Going through my desk this week, I discovered two pica poles and a proportion wheel underneath the numerous notepads which have accumulated over the years.
No need to explain what a pica pole or a proportion wheel is, other than to say they were tools used while producing the pages of what was then The Surrey-North Delta Leader in the late 1980s and early 1990s.
It was a lot different in the world of journalism back then. Producing pages for print took a lot more time and effort. Photographers had to develop film, then make a “screen-print” halftone of their photo. Copy was printed in long wax strips, then pasted onto the pages, beside the ads which were prepared separately. Production staff would then run a roller over the pages to make sure everything stayed in place before the page was sent to camera.
Or at least, that’s the way I remember it.
Today, using InDesign and Photoshop programs on a computer, I can now build a page in minutes. Or at least, I did.
After 88 years, 28 of which I was employed here as a journalist, The Surrey Leader is shutting down, yet another casualty in a changing world where print and broadcast journalism appear to be losing their struggle to survive. So for the past few days, there was no looking forward, just looking back at almost three decades working for the longest-running publication in the history of this city.
And working mainly as a sports reporter, there is a lot to look back on.
There are annual events, such as the Surrey RCMP Classic (the unofficial high school boys basketball championship), the Surrey Fire Fighters’ Goodwill Classic (the girls all-Surrey high school basketball tournament), and the Canadian Open women’s softball tournament at Softball City, which were a pleasure to cover each season.
In the province’s largest school district, local teams and individuals often did well at provincial high school championships in football, track and field, basketball, volleyball and soccer. Every year, there were great stories to be told.
And there were the road trips.
I drove to Hoquiam, Washington in May of 1995 to watch the first-ever game played by the Surrey Glaciers, an independent professional team in the Western Baseball League. The Glaciers called the Stetson Bowl home for one season before folding, running out of money well before the season ended.
A year later, I was off to the state of Washington again with photographer Evan Seal for a feature on Mitch Berger, who won a B.C. high school basketball championship with the North Delta Huskies in 1990. Berger was in the National Football League as a punter with the Minnesota Vikings, and was playing the Seattle Seahawks at the Kingdome in November 1996.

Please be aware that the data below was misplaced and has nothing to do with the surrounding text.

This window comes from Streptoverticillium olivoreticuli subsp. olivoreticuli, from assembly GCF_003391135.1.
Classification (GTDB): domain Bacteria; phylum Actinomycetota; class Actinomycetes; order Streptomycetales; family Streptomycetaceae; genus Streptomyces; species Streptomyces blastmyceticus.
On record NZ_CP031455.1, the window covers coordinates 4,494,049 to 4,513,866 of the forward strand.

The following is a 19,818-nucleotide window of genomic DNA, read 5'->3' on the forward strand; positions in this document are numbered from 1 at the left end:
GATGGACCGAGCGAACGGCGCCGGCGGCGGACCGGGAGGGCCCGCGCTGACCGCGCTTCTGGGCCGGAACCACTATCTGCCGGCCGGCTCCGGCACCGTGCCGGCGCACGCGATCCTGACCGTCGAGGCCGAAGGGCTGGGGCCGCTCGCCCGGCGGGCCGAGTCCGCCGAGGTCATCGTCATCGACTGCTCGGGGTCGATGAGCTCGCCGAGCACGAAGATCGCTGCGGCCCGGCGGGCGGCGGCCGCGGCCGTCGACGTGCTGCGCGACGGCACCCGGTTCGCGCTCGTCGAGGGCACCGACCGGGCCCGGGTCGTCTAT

At the Northview Golf and Country Club in 1999, I covered the Air Canada Championship, where Mike Weir became the first Canadian in 45 years to win a PGA Tour event in Canada.
I was in Penticton for the Young Stars tournament in 2013. It’s an annual event at which NHL teams send their young minor league prospects and recent draft picks for a series of preseason games. Interviews with Tyler Wotherspoon, Laurent Brossoit, Jujhar Khaira and Nic Petan turned into features stories for The Leader. All four players have played in the NHL this season.
While in Montreal so my wife Alanna could visit her newborn grandson, I took in the national U18 girls softball championships taking place a 20-minute drive away in Ile Perrot. It turned into a great story for Black Press papers, as the Delta Heat defeated the White Rock Renegades in the championship game. The Surrey Storm placed third. And The Leader was there – in Quebec – for the stories.
Nine years after Andrew Hammond’s name appeared on the pages of The Leader as a goaltender with the Surrey Eagles of the BC Hockey League, I found myself in Ottawa, where he was playing goal for the National Hockey League’s Senators. I was told he didn’t know who I was, but agreed to an interview after practice at the Canadian Tire Centre because – as the Senators’ media relations rep told me – he remembered The Surrey Leader.
I’m fortunate in one way. I will be moving over to the Surrey Now next week, and hopefully will be able to continue doing what I’ve been fortunate to be doing for the past 28 years.
I’m not so lucky to be the only one at The Leader making the move, so my days of working with a great group of people – outstanding journalists and quality individuals I call friends – are over. They are the main reason why it never seemed like work, just a comfortable place to be during the day while doing what we all loved doing, and doing it well.
We all know nothing lasts forever and today’s final issue of The Surrey Leader is just another example. But I am so thankful for the past 28 years.
To the people I’ve worked with – past and present – and the athletes, coaches, managers and officials I’ve written about: Thank you.